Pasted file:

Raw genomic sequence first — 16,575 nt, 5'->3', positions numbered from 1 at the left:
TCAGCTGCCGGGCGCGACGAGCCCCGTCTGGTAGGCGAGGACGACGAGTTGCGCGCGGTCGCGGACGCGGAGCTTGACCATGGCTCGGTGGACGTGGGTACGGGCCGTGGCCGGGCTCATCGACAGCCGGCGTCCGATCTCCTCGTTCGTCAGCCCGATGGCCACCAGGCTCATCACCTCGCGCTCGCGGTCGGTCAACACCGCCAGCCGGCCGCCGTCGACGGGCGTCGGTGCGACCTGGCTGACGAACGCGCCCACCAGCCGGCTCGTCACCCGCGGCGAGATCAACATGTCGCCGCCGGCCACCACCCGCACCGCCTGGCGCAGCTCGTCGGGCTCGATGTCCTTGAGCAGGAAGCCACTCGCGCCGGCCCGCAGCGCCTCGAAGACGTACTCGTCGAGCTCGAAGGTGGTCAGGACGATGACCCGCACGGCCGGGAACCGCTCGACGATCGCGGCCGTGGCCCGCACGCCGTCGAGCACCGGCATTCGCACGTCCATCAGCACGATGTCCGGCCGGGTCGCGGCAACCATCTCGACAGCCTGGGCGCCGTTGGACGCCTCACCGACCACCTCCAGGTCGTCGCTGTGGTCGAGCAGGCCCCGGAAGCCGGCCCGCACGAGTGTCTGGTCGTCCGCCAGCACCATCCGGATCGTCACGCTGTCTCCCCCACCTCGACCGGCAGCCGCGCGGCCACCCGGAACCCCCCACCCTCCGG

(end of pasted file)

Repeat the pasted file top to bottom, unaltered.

Raw genomic sequence first — 16,575 nt, 5'->3', positions numbered from 1 at the left:
TCAGCTGCCGGGCGCGACGAGCCCCGTCTGGTAGGCGAGGACGACGAGTTGCGCGCGGTCGCGGACGCGGAGCTTGACCATGGCTCGGTGGACGTGGGTACGGGCCGTGGCCGGGCTCATCGACAGCCGGCGTCCGATCTCCTCGTTCGTCAGCCCGATGGCCACCAGGCTCATCACCTCGCGCTCGCGGTCGGTCAACACCGCCAGCCGGCCGCCGTCGACGGGCGTCGGTGCGACCTGGCTGACGAACGCGCCCACCAGCCGGCTCGTCACCCGCGGCGAGATCAACATGTCGCCGCCGGCCACCACCCGCACCGCCTGGCGCAGCTCGTCGGGCTCGATGTCCTTGAGCAGGAAGCCACTCGCGCCGGCCCGCAGCGCCTCGAAGACGTACTCGTCGAGCTCGAAGGTGGTCAGGACGATGACCCGCACGGCCGGGAACCGCTCGACGATCGCGGCCGTGGCCCGCACGCCGTCGAGCACCGGCATTCGCACGTCCATCAGCACGATGTCCGGCCGGGTCGCGGCAACCATCTCGACAGCCTGGGCGCCGTTGGACGCCTCACCGACCACCTCCAGGTCGTCGCTGTGGTCGAGCAGGCCCCGGAAGCCGGCCCGCACGAGTGTCTGGTCGTCCGCCAGCACCATCCGGATCGTCACGCTGTCTCCCCCACCTCGACCGGCAGCCGCGCGGCCACCCGGAACCCCCCACCCTCCGG